new icn messageflickr-free-ic3d pan white
Image from page 80 of "The new art of memory, founded upon the principles taught by M. Gregor von Feinaigle: and applied to chronology, history, geography, languages, systematic tables, poetry, prose, and arithmetic. To which is added, some account of the | by Internet Archive Book Images
Back to photostream

Image from page 80 of "The new art of memory, founded upon the principles taught by M. Gregor von Feinaigle: and applied to chronology, history, geography, languages, systematic tables, poetry, prose, and arithmetic. To which is added, some account of the

Identifier: artofmemoryfound00fein

Title: The new art of memory, founded upon the principles taught by M. Gregor von Feinaigle: and applied to chronology, history, geography, languages, systematic tables, poetry, prose, and arithmetic. To which is added, some account of the principal systems of artificial memory, from the earliest period to the present time; with instances of the extraordinary powers of natural memory ..

Year: 1813 (1810s)

Authors: Feinaigle, Gregor von, 1765?-1819

Subjects: Mnemonics

Publisher: London, Printed by R. Edwards for the proprietor, and sold by Sherwood, Neely, and Jones

Contributing Library: Getty Research Institute

Digitizing Sponsor: Getty Research Institute

 

 

View Book Page: Book Viewer

About This Book: Catalog Entry

View All Images: All Images From Book

 

Click here to view book online to see this illustration in context in a browseable online version of this book.

 

 

Text Appearing Before Image:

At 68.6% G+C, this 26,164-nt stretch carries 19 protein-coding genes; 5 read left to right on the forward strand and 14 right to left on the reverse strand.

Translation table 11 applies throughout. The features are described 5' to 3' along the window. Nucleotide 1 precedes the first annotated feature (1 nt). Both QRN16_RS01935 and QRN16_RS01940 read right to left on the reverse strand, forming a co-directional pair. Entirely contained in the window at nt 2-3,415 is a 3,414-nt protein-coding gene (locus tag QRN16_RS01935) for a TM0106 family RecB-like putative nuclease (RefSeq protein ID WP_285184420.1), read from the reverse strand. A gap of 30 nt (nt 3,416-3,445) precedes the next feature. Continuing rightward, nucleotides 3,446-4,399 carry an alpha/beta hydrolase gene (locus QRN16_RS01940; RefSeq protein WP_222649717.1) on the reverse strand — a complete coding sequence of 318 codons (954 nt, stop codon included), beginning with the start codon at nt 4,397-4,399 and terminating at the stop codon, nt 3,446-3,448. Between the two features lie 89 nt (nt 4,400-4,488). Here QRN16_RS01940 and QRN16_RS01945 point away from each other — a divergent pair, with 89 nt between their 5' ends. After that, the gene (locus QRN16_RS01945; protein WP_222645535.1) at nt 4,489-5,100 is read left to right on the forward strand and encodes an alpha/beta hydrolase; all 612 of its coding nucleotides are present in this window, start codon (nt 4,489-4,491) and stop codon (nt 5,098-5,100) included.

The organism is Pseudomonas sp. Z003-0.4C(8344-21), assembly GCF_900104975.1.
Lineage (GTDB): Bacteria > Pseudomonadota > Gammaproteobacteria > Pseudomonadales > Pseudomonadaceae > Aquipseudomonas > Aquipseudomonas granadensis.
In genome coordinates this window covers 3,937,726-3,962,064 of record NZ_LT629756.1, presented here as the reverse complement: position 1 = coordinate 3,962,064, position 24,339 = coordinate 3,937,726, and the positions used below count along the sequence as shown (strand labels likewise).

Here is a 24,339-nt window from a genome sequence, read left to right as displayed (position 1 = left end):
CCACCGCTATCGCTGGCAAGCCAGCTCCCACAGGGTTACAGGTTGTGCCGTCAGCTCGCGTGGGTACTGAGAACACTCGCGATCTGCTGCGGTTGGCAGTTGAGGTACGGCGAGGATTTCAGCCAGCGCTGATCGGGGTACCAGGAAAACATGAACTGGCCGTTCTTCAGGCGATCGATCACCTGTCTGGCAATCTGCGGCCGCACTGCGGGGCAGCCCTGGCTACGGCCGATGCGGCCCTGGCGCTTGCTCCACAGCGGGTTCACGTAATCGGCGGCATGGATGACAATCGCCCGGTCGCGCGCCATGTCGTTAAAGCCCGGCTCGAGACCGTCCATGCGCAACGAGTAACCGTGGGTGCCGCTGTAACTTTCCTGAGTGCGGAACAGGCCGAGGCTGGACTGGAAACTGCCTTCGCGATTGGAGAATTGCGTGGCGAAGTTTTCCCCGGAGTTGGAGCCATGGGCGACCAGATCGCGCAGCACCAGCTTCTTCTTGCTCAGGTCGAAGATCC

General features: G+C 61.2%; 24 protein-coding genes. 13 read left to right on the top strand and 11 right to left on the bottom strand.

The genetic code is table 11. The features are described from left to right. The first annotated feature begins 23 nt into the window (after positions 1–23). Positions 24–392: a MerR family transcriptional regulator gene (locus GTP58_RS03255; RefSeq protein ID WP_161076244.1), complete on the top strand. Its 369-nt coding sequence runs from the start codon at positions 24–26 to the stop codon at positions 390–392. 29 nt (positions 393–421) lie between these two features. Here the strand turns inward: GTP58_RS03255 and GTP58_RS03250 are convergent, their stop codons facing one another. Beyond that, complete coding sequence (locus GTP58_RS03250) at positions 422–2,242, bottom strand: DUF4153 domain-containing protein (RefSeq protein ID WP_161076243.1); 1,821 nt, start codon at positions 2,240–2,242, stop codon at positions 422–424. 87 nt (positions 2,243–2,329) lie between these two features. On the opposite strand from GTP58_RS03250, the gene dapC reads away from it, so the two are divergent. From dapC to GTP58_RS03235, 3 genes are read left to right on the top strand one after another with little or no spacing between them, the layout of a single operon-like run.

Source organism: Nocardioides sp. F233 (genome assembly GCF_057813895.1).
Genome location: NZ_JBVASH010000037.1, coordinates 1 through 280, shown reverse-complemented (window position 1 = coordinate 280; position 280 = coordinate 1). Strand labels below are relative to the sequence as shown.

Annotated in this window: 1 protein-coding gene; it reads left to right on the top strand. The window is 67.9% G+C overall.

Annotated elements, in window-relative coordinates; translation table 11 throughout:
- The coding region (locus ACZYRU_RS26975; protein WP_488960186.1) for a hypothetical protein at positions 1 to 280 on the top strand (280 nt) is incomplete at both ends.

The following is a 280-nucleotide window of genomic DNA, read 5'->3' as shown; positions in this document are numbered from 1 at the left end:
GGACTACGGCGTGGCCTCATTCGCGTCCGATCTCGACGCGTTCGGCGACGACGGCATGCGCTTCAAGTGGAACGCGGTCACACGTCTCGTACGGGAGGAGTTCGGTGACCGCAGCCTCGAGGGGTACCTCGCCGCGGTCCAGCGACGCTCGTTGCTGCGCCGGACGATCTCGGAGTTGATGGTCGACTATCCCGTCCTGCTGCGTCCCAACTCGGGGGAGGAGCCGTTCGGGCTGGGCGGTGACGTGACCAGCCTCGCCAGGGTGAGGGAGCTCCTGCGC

emember the symbols,or hieroglyphics, as to remember the situation orplace of any picture, or article of furniture in aroom. Instead of having a carpet on the floor,we can suppose that the floor is inlaid or con-structed of mosaic. This will allow us to putsymbols there. The outlines of the symbols are intended torepresent, as accurately as possible, the variousfigures in the two rooms, so that they maybe permanently fixed in the memory. (SeePlates It, and III.) And here we dismiss thepupil for a season, giving a general hint, thatit will be advisable to make himself perfect-ly familiar with the situations of the differentsymbols, before he thinks of looking into thenext chapter. Until a knowledge of thesesymbols be obtained, no further progress canbe made in the system. It is, at least, indis-pensably necessary, that the pupil should answerwith facility to any questions put to him respect-ing ihe Jirst room, containing fifty symbols ; thesecond room may be acquired at leisure. ll„r

 

Text Appearing After Image:

PRINCIPLES. 53 The following are the names attached to thedifferent symbols: fiz$t ftoom* 1 Tower of BabeL 2 Swan. 3 Mountain, or Parnassus. 4 Looking-glass. 5 Throne. 6 Horn of Plenty. 7 Glass-blower. 8 Midas. 9 Flower, or Narcissus. 10 Goliath, or Mars. 11 Pillars of Hercules. 12 David with the Lion. 13 Castle, or Nelsons Mo- nument. 14 Diogenes, or Watchman. 15 .ZEseulapius, or Serpent. 16 Ceres, or Gleaner. 17 Archimedes, or Carpen- ter. 18 Apollo. 19 Robinson Crusoe.26 Peacock. 21 Vaulter, or Rider. 22 Cockfighting. 23 Pegasus.-24 Elepha;it. 25 Sancho Panza. 26 Charioteer. 27 Don Quixote. 28 Pack-horse. 29 Standard-bearer- 30 Sysiphus. 31 Cupid. 32 Diana-. 33 Clouds, or Sky. 34 Noahs Ark. 35 Cartius. 36 Hermitage. 37 Miner. 38 Moses. 39 Vesuvius. 40 Pleasure Garden. 41 Monument. 42 Golden Calf. 43 State Bed. 44 Piano-Forte. 45 Bajazet. 46 Fountain, or Square. 47 Vulcan, 48 Apis. 49 Orange-Tree.fiO Bacchus. * s 54 NEW ART OF MBMbftft ^CCOllfc $00m» 51 Pigmalion. 52 Jupiter. 53 Ne

 

 

Note About Images

Please note that these images are extracted from scanned page images that may have been digitally enhanced for readability - coloration and appearance of these illustrations may not perfectly resemble the original work.

3,548 views
3 faves
0 comments